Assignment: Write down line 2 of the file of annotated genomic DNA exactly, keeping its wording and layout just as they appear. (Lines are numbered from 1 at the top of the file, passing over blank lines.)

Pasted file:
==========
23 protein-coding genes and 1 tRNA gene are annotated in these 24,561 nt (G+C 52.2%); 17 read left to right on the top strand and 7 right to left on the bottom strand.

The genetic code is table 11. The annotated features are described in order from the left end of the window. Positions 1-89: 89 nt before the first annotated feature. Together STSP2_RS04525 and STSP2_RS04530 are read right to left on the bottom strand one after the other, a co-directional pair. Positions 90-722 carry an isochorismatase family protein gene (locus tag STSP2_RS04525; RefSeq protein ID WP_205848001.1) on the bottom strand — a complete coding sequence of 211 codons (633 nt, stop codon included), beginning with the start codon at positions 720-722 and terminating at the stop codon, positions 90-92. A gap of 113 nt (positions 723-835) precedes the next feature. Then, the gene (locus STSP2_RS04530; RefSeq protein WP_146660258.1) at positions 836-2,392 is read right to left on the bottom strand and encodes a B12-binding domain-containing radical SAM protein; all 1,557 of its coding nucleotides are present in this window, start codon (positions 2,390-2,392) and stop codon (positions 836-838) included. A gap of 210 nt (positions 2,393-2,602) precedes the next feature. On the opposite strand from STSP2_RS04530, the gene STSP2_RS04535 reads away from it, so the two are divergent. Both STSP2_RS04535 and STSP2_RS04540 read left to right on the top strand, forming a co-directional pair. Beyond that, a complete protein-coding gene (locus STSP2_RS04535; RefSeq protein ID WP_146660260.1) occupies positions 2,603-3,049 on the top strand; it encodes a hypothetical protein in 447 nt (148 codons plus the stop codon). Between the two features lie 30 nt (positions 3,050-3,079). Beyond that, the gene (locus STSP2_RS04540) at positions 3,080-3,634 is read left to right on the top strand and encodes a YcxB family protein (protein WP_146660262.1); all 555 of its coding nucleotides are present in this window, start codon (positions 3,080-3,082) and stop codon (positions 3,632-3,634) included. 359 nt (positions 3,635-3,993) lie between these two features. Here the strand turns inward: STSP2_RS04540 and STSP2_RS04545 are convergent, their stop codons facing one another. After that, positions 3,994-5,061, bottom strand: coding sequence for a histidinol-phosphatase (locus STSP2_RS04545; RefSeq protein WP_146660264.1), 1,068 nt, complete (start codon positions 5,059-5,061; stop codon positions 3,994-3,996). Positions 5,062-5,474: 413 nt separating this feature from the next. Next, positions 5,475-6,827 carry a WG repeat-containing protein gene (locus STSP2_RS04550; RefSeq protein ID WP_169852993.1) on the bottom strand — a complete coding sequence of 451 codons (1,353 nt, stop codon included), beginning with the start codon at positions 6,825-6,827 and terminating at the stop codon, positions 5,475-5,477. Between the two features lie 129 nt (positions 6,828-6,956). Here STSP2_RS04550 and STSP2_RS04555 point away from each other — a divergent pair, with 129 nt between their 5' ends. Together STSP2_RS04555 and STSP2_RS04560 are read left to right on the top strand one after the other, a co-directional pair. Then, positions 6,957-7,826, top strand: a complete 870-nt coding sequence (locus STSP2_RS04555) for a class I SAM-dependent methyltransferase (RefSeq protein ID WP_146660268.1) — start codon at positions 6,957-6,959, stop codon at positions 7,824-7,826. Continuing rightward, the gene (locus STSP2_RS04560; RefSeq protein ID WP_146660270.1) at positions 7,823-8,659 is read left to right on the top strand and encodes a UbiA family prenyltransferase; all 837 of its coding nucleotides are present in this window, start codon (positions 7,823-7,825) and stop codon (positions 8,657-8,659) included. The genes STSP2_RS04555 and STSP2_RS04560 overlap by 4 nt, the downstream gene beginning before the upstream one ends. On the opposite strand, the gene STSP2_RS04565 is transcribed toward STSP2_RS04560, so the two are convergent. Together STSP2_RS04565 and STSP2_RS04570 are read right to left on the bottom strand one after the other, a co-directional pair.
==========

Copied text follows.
The genetic code is table 11. The annotated features are described in order from the left end of the window. Positions 1-89: 89 nt before the first annotated feature. Together STSP2_RS04525 and STSP2_RS04530 are read right to left on the bottom strand one after the other, a co-directional pair. Positions 90-722 carry an isochorismatase family protein gene (locus tag STSP2_RS04525; RefSeq protein ID WP_205848001.1) on the bottom strand — a complete coding sequence of 211 codons (633 nt, stop codon included), beginning with the start codon at positions 720-722 and terminating at the stop codon, positions 90-92. A gap of 113 nt (positions 723-835) precedes the next feature. Then, the gene (locus STSP2_RS04530; RefSeq protein WP_146660258.1) at positions 836-2,392 is read right to left on the bottom strand and encodes a B12-binding domain-containing radical SAM protein; all 1,557 of its coding nucleotides are present in this window, start codon (positions 2,390-2,392) and stop codon (positions 836-838) included. A gap of 210 nt (positions 2,393-2,602) precedes the next feature. On the opposite strand from STSP2_RS04530, the gene STSP2_RS04535 reads away from it, so the two are divergent. Both STSP2_RS04535 and STSP2_RS04540 read left to right on the top strand, forming a co-directional pair. Beyond that, a complete protein-coding gene (locus STSP2_RS04535; RefSeq protein ID WP_146660260.1) occupies positions 2,603-3,049 on the top strand; it encodes a hypothetical protein in 447 nt (148 codons plus the stop codon). Between the two features lie 30 nt (positions 3,050-3,079). Beyond that, the gene (locus STSP2_RS04540) at positions 3,080-3,634 is read left to right on the top strand and encodes a YcxB family protein (protein WP_146660262.1); all 555 of its coding nucleotides are present in this window, start codon (positions 3,080-3,082) and stop codon (positions 3,632-3,634) included. 359 nt (positions 3,635-3,993) lie between these two features. Here the strand turns inward: STSP2_RS04540 and STSP2_RS04545 are convergent, their stop codons facing one another. After that, positions 3,994-5,061, bottom strand: coding sequence for a histidinol-phosphatase (locus STSP2_RS04545; RefSeq protein WP_146660264.1), 1,068 nt, complete (start codon positions 5,059-5,061; stop codon positions 3,994-3,996). Positions 5,062-5,474: 413 nt separating this feature from the next. Next, positions 5,475-6,827 carry a WG repeat-containing protein gene (locus STSP2_RS04550; RefSeq protein ID WP_169852993.1) on the bottom strand — a complete coding sequence of 451 codons (1,353 nt, stop codon included), beginning with the start codon at positions 6,825-6,827 and terminating at the stop codon, positions 5,475-5,477. Between the two features lie 129 nt (positions 6,828-6,956). Here STSP2_RS04550 and STSP2_RS04555 point away from each other — a divergent pair, with 129 nt between their 5' ends. Together STSP2_RS04555 and STSP2_RS04560 are read left to right on the top strand one after the other, a co-directional pair. Then, positions 6,957-7,826, top strand: a complete 870-nt coding sequence (locus STSP2_RS04555) for a class I SAM-dependent methyltransferase (RefSeq protein ID WP_146660268.1) — start codon at positions 6,957-6,959, stop codon at positions 7,824-7,826. Continuing rightward, the gene (locus STSP2_RS04560; RefSeq protein ID WP_146660270.1) at positions 7,823-8,659 is read left to right on the top strand and encodes a UbiA family prenyltransferase; all 837 of its coding nucleotides are present in this window, start codon (positions 7,823-7,825) and stop codon (positions 8,657-8,659) included. The genes STSP2_RS04555 and STSP2_RS04560 overlap by 4 nt, the downstream gene beginning before the upstream one ends. On the opposite strand, the gene STSP2_RS04565 is transcribed toward STSP2_RS04560, so the two are convergent. Together STSP2_RS04565 and STSP2_RS04570 are read right to left on the bottom strand one after the other, a co-directional pair.